Time is a critical indicator of success for Bright.md, since efficiency is always top of mind. For us, that includes provider time to deliver care, patient wait-times, and the time it takes of all staff we partner with. At Baptist Health, we’re saving time across the board.
- Reducing provider time to deliver care for low-acuity conditions: According to Dr. Oliver, it takes, on average, less than five minutes for his team to deliver care for low-acuity conditions using Bright.md.
“That is significantly less than what we’ve seen with other virtual care platforms, and such a drastic reduction in time our providers are spending on things like ear infections or UTIs – meaning they can spend more time with patients who need that face-to-face care. It also means providers don’t have to spend as much time in Epic because Bright.md automates much of the documentation, billing and prescribing, and it’s integrated into their existing workflows.”
- Delivering convenience and quality for patients without the wait: Consumers want quick, easy care these days, said Dr. Oliver. “Healthcare is slow to catch up to other consumer industries, but it’s important for us and our patients to keep that wait time to a minimum. Even while the omicron surge has been particularly challenging for our already strained urgent care teams, we’ve been able to keep the time for patients to get their diagnosis, treatment plan and any prescriptions ordered to their pharmacy of choice from their provider through Bright.md in less than 25 minutes on average.”
- Saving resources with evidence-based and vetted clinical interviews: “The resources required to build and roll out more than 25 eVisits in our Epic EHR and maintain them ourselves with the latest clinical guidelines was more than we wanted to permanently invest in,” said. Dr. Oliver “There also is a speed to market for us with Bright.md. Even if we could build out all the eVisits we wanted to – which we thought about – it would take a couple of years likely to design, vet and build 25 clinical conditions that the vendor can treat asynchronously.”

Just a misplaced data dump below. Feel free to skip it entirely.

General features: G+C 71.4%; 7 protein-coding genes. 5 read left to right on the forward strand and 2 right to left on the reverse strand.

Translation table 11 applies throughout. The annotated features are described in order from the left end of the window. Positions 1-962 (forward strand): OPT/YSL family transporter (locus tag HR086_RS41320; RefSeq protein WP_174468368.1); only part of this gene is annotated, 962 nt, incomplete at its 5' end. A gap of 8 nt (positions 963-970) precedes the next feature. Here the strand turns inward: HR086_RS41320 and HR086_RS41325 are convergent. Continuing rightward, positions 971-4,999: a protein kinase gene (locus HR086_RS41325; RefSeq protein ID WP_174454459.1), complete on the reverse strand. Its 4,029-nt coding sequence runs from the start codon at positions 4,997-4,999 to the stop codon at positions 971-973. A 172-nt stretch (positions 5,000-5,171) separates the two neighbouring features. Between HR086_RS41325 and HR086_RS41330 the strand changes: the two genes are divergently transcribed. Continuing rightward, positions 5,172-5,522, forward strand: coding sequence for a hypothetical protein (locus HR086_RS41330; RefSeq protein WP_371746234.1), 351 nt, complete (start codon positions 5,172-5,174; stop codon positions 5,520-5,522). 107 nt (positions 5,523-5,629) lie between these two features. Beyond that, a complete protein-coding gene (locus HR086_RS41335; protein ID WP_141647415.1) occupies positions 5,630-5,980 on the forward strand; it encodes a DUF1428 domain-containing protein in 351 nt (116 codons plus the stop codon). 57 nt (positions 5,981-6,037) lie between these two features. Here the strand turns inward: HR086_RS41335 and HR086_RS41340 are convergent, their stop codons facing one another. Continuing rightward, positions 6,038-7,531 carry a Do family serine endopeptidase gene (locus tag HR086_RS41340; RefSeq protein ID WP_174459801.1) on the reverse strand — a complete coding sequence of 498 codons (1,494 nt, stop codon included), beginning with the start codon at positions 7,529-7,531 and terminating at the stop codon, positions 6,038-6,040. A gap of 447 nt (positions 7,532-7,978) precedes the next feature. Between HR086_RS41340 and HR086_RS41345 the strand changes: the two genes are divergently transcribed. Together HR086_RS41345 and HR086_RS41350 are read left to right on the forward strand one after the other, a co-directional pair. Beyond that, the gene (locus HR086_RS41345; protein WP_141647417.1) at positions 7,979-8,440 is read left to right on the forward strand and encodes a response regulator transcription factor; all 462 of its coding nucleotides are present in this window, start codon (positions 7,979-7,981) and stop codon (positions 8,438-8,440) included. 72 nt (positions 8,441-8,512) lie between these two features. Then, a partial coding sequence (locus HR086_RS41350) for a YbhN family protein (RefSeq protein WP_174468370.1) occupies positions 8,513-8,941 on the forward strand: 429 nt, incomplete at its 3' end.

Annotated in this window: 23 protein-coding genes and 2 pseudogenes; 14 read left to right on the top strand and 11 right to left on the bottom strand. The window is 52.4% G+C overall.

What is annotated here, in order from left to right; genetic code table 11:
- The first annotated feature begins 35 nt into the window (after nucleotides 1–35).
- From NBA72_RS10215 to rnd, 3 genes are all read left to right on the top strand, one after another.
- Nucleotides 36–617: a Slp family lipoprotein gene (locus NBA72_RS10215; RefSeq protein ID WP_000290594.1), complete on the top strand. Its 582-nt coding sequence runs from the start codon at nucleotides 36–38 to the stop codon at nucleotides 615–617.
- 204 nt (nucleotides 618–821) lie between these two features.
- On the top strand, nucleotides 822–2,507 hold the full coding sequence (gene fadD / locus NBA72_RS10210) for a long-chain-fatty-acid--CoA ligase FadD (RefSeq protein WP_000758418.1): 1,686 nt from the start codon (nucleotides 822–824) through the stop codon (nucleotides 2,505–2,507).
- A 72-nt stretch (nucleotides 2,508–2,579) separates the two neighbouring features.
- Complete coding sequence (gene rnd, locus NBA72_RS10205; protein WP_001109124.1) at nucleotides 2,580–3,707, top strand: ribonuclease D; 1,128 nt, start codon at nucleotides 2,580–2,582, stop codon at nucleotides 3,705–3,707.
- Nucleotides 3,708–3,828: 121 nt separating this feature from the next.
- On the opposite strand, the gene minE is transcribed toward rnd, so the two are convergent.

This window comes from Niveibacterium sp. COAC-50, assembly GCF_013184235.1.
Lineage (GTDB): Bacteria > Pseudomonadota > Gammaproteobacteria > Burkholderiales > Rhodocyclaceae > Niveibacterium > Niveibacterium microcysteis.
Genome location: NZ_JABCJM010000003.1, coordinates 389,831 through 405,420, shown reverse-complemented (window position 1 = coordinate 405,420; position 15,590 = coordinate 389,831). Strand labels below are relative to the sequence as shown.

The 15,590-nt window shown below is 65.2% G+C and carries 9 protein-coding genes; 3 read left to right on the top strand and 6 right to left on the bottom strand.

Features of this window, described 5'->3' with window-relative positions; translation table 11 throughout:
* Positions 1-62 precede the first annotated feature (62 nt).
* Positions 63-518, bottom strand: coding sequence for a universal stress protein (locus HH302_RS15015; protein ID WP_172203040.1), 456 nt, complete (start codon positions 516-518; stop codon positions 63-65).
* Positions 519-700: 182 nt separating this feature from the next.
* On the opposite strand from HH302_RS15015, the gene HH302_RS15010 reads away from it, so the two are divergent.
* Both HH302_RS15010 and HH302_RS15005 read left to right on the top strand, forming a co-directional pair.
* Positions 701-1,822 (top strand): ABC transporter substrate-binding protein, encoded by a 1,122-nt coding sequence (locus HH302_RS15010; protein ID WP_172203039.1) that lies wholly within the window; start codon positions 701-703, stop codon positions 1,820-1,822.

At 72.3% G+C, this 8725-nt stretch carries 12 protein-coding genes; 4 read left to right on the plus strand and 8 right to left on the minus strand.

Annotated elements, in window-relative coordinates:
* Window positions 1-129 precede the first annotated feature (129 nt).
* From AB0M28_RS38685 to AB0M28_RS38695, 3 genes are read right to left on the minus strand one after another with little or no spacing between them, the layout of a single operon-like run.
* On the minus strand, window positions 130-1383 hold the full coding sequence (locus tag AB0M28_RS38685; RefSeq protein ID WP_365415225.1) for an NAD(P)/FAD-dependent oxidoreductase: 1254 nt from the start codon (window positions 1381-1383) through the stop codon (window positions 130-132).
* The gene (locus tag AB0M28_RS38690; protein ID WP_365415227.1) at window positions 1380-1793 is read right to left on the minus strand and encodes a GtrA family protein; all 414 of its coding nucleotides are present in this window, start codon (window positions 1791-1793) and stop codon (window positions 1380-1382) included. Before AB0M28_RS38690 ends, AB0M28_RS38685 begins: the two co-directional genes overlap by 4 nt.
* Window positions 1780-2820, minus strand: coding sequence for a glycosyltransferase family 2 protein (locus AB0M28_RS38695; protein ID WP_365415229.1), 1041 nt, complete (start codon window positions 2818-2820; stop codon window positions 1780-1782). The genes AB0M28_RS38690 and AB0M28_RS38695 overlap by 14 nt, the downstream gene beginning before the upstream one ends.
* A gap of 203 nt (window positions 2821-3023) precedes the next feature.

Takeaway #3: Asynchronous care–when done right–is an effective, quality way to treat common conditions.
Because the type of asynchronous telehealth we deliver is still new to so many, Bright.md talks with clinical leaders and healthcare executives often about how we measure the quality of our care to diagnose and effectively treat low-acuity conditions. As Dr. Oliver shares with Healthcare IT News, Bright.md’s asynchronous solution is proving its value by ensuring patients don’t need to seek additional care for the conditions they’re using our tool to find care for.
“We did an audit of 100 charts and found that 87% of patients did not need to seek additional care for the same problem after their eVisit,” explained Dr. Oliver. “That is reassuring that this is not ‘add-on’ care.”
Takeaway #4: Patients will keep looking for convenient care when they need it, and they have plenty of options.
As the article highlights, we ask patients who use our solution where they would have gone for care for their symptoms had they not had access to asynchronous telehealth. Thirty-two percent of people say they would have gone outside Baptist Health to get care from a retail clinic or direct-to-consumer option.
And as Dr. Oliver observes in the article, there are many threats today and “you have to be careful with letting these competitors have that low-hanging fruit.”
“We know our patients first turn to Baptist Health because we have a reputation for quality care, and if we don’t provide asynchronous care and other innovative options, patients will keep looking – especially when they want convenient, online care for things like an ear infection or a UTI,” explains Dr. Oliver.